My point was that vehicle condition as a factor in accidents is insignificant when compared to the role played by the motorists and exacerbated when they're speeding which is what traffic calming is designed to combat.

I'd rather be a vulnerable road user in the immediate vicinity of a vehicle with defective running gear moving at a moderate controlable speed due to traffic calming, than a new car speeding in a road due to the absence of physical retarders.

PS: How does a broken coil-spring cause an accident? I once found I had unknowingly driven thousands of miles with one and it hadn't made an iota of difference to the controlabilty of the car (pre road humps by the way).
Hugh Jones, Cheshire

Agree (2) | Disagree (2)
0

I have to agree with Eric, I have had all my springs replaced on my current car. The "design speed" for road humps is largely fictitious in the real world unless you drive a 4x4 and the construction of the humps themselves more often than not way out of tolerance from guidelines. Noise pollution from humps and disturbed sleep of residents has not been noted and increased pollution from braking and then accelerating which I have personal experience of at my home.
Steve Armstrong, Halifax UK.

Agree (4) | Disagree (4)
0

You make a fair point Hugh, although the average number of contributory factors in accidents is about(2.4). My brother-in-law collects bits of broken vehicle coil springs when he is out on his bike - he has quite a bag full. He recently had a broken spring replaced on his own vehicle - the garage told him that this is now quite common due to the poor state of the roads and humps - they replace springs on at least one vehicle per week. The half-width road humps that vehicles have to straddle are also known to wear out the inside tyre walls. Obviously defects that affect the handling and braking of a vehicle can cause or contribute to accidents. From the DfT contributory factor data 'vehicle defects' seems to be around 3% to 2% for fatal/serious/slight.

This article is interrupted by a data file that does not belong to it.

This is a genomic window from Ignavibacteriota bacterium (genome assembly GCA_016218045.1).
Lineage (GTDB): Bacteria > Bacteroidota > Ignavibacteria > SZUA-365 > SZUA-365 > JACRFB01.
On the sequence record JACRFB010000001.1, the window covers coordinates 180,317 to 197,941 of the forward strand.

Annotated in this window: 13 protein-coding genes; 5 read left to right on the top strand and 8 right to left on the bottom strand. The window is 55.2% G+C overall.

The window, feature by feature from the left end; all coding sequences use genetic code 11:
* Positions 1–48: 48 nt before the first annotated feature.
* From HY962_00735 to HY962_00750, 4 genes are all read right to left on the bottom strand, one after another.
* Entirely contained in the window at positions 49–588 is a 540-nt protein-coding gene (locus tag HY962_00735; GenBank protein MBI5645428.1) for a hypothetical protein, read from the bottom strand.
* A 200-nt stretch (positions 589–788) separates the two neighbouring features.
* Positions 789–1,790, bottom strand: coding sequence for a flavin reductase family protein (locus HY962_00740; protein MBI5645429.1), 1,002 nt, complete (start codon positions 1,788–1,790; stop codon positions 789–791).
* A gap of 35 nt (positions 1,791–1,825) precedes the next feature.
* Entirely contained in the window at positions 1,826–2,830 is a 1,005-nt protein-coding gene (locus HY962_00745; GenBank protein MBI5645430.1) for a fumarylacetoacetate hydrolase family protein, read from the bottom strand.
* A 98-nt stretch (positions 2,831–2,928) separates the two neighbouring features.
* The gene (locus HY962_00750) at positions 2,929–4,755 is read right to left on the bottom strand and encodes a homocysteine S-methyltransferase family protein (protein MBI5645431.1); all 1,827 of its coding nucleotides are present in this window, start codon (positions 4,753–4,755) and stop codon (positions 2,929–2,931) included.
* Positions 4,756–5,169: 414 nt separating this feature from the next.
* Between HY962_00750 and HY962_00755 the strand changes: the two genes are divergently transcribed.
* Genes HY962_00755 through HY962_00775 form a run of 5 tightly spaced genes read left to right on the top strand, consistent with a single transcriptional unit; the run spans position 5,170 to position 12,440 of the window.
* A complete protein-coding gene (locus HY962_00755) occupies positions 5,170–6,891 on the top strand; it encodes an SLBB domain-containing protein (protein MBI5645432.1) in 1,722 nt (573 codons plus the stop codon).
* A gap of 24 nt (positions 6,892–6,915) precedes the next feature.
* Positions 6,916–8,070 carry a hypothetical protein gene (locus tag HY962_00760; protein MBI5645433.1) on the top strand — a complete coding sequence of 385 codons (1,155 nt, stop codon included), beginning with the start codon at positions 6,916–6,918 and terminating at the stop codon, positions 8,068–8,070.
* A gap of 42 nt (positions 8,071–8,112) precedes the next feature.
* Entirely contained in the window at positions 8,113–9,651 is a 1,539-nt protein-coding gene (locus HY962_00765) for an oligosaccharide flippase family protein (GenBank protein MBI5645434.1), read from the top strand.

Paul Biggs, Staffordshire

Agree (3) | Disagree (1)
+2

Hugh
Cushion-type bumps are known to cause damage to the inside wall of tyres (hidden from view) - at any speed. Such damage can clearly lead to a blowout on a motorway at 70 or a single carriageway at 60 (where the consequences could be a swerve into an oncoming vehicle). Let's not pretend these events cannot happen - they clearly can and do. Accident reports often state "driver lost control of vehicle", which could have been as a result of their misjudgement but it could actually be failure of damaged steering, tyres or suspension which may not be identifiable in a wreck.
Eric Bridgstock, St Albans

Agree (5) | Disagree (8)
-3

Are there any known examples of accidents solely caused by pre-existing 'damage' to suspension, steering and tyres anyway? How would one know? I've never witnessed anyone struggling to control their vehicles, due to apparently faulty or damaged suspension, steering or tyres, but do see regularly, on a daily basis, many motorists with apparently fault-free vehicles, moving too fast to be able to avoid slower moving vulnerable road users, if they had to. Ironically, defects in a vehicle's running gear may only become life-threatening at higher speeds anyway. All in all, one for 'Mythbusters' I think.
Hugh Jones, Cheshire

Agree (5) | Disagree (3)
+2

Rod
I "suspect" that you are in denial on this issue. The notion of "design speed" is a red herring. There are bumps near my house in 30mph limits that feel vicious (and damaging) at 5mph and others that are smooth "hills" at 20-30mph.

It is inconceivable that accidents are not caused, even for careful drivers, by the damage done to steering, suspension and tyres by "traffic calming" measures. These measures also delay ambulances and fire engines (again, how many deaths attributable those delays?).